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Publication numberUS6142040 A
Publication typeGrant
Application numberUS 09/330,408
Publication dateNov 7, 2000
Filing dateJun 11, 1999
Priority dateJun 11, 1999
Fee statusPaid
Publication number09330408, 330408, US 6142040 A, US 6142040A, US-A-6142040, US6142040 A, US6142040A
InventorsVernon J Bouligny
Original AssigneeFranks Casing Crew And Rental Tools, Inc.
Export CitationBiBTeX, EndNote, RefMan
External Links: USPTO, USPTO Assignment, Espacenet
Direct coupled tong and spider
US 6142040 A
Abstract
A spider, preferably a flush mounted spider, and powered lead tong are coupled by a rotationally rigid structure so that torque reaction forces apply no side load to pipe. The tong preferably tilts upward to clear larger objects approaching the spider. An optional grabber is mounted, preferably atop the lead tong, and may tilt with the lead tong. Fluid powered motors, linear or rotary, provide the tilting energy and extend and retract the grabber. The tong and related structure has quick coupler provisions for removal from the spider.
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Claims(13)
What is claimed is:
1. A pipe handling apparatus usable on derrick floors for assembly and dismantling of pipe strings suspended in wells, the apparatus comprising;
a) a spider for pipe suspension, having a frame and a generally central bore with a centerline, arranged to occupy the opening of a rotary table;
b) a powered lead tong
c) a rotationally rigid, torque transmitting structure arranged to provide support for said lead tong, to support said lead tong a selected distance above said spider and to convey pipe turning reaction torque therethrough; and
d) latch means to releasably secure said structure to said frame of said spider.
2. The apparatus of claim 1 wherein said structure provides limited freedom of movement, of the lead tong relative to the spider, along three mutually perpendicular axes, one of said axes being vertical.
3. A pipe handling apparatus usable on derrick floors for assembly and dismantling of pipe strings suspended in wells, the apparatus comprising;
a) a rig supported spider for pipe suspension, having a frame and a generally central bore with a centerline;
b) a powered lead tong arranged with a frame having trunnions for mounting and tilting about a horizontal axis;
c) a rotationally rigid, torque transmitting structure arranged to provide support for said trunnions, to support said power tong a selected distance above said spider for pivoting about said horizontal axis; and
d) latch means to releasably secure said structure to said frame of said spider; and
e) a pipe grabber secured to said lead tong frame.
4. The apparatus of claim 3 wherein said grabber has an extendible arm with clutch means at one end to releasable clutch pipe to be moved laterally by movement of said arm.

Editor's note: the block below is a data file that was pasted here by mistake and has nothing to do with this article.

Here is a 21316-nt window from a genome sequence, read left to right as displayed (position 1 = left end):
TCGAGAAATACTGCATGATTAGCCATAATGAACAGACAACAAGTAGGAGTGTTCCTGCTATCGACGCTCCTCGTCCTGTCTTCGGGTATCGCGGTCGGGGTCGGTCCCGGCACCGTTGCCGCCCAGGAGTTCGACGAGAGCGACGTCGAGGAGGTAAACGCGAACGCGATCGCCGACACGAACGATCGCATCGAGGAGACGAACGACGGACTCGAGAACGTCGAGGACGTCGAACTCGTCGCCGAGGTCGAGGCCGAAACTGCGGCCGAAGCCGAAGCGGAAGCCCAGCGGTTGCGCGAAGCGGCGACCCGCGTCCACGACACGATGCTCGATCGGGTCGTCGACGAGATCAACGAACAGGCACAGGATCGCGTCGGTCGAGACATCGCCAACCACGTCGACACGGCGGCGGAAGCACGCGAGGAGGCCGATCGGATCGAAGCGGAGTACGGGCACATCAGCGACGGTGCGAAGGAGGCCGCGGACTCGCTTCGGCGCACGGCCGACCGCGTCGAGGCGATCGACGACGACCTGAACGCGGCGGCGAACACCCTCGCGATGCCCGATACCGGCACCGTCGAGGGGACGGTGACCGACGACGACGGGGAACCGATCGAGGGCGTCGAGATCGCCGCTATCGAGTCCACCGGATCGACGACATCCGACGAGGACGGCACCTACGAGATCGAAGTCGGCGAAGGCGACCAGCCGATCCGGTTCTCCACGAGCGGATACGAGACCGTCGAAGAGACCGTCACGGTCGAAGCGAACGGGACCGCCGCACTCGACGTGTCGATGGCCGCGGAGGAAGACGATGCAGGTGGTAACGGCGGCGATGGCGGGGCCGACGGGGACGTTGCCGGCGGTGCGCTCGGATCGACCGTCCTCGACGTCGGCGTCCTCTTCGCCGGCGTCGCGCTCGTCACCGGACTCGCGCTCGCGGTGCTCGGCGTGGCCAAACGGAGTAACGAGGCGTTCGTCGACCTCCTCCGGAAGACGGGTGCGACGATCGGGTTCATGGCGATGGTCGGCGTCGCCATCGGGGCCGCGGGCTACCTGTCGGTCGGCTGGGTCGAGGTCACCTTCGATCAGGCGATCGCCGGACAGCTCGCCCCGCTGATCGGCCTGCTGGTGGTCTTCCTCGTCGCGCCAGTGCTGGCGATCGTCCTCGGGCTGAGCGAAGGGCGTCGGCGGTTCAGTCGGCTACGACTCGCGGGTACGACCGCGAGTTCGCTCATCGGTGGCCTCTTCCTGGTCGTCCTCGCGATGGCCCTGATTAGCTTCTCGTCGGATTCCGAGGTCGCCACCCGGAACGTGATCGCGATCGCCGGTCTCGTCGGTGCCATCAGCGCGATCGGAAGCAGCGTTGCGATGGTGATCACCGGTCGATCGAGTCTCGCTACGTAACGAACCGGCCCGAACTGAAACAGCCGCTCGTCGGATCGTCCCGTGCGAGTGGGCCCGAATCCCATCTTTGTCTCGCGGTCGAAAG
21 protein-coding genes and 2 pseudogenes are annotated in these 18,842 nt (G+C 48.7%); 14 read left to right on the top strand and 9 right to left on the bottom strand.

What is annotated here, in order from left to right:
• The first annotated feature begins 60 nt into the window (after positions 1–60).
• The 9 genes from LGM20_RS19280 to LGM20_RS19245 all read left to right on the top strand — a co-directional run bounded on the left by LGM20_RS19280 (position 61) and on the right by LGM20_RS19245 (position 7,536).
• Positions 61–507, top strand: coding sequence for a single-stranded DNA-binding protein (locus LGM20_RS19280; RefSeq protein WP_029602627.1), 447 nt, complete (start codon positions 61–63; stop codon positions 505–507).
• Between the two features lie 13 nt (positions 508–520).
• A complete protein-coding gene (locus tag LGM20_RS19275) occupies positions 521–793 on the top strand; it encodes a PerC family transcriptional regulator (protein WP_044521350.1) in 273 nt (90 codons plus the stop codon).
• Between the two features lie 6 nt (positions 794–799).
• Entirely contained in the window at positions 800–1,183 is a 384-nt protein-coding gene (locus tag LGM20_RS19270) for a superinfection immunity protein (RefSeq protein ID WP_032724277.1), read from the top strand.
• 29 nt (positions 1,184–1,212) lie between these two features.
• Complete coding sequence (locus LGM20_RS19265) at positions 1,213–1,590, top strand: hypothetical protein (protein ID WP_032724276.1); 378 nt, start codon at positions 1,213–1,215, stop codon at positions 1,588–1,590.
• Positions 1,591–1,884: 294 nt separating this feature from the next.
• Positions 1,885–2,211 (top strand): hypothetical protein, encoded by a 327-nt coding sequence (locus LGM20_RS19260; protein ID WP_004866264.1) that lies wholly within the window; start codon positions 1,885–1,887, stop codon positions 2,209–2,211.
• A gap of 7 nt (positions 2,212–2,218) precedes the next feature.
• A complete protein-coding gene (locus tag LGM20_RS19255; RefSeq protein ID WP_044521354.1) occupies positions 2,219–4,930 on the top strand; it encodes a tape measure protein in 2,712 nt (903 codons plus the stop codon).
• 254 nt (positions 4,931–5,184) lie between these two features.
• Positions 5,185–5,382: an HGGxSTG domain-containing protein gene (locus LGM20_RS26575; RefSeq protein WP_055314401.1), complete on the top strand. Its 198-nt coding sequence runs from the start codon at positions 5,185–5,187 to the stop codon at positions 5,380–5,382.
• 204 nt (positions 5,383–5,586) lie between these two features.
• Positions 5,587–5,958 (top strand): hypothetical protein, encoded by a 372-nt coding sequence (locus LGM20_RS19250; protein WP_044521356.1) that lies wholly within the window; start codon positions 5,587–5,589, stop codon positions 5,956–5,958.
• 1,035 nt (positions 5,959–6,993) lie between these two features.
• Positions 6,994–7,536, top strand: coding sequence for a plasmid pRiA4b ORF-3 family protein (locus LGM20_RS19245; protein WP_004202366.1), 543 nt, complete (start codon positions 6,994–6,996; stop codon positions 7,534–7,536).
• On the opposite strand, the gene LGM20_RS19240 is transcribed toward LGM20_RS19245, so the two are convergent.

5. The apparatus of claim 4 wherein said grabber arm is extended and retracted by at least one fluid powered motor.
6. The apparatus of claim 4 wherein said clutch means is actuated by at least one fluid powered motor.
7. The apparatus of claim 3 wherein said spider is a flush mounted spider which occupies at least the rotary table opening on a rig floor.
8. A pipe handling apparatus usable on derrick floors for assembly and dismantling of pipe strings suspended in wells, the apparatus comprising;
a) a rig supported spider for pipe suspension, having a frame and a generally central bore with a centerline;
b) a powered lead tong arranged with a frame having trunnions for mounting and tilting about a horizontal axis;
c) a rotationally rigid, torque transmitting structure arranged to provide support for said trunnions, to support said powered lead tong a distance above said spider for pivoting about said horizontal axis;
d) attachment means to releasably secure said structure to said frame of said spider; and
e) a pipe grabber secured to said spider.
9. The apparatus of claim 8 wherein said grabber has a horizontally extendible arm with clutch means at one end to releasable clutch pipe to be moved laterally by movement of said arm.
10. The apparatus of claim 9 wherein said arm is extended and retracted by at least one fluid powered motor.
11. The apparatus of claim 8 wherein said powered lead tong is tiltable about said trunnion axis approximately ninety degrees by at least one fluid powered motor.
12. The apparatus of claim 8 wherein said spider is mounted generally flush with a derrick floor and situated within the opening of a rotary table.
13. The apparatus of claim 8 wherein said grabber is secured to said spider by way of structure secured to the rig floor.
Description

This invention pertains to apparatus usable on a drilling rig to combine the structures of a spider and a power tong to manipulate the connections between pipe sections for assembling and dismantling pipe strings. More specifically the spider acts as a back-up tong and the coupled tong is a powered lead tong for making up and breaking out threaded connections.

The disclosed structure connecting tong and spider in this invention is symbolic of any structure that provides a suitable connection. Therefore, U.S. Pat. No. 5,099,725 is by reference herein made part of this application.

BACKGROUND

For descriptive clarity and to avoid repeated references to the alternative use of apparatus of this invention it will be described in conjunction with the usual oil field operations related to tubular strings joined by serial threaded connections. It will be understood that such tubing strings are representative of any threadedly connected machine elements manageable by the apparatus.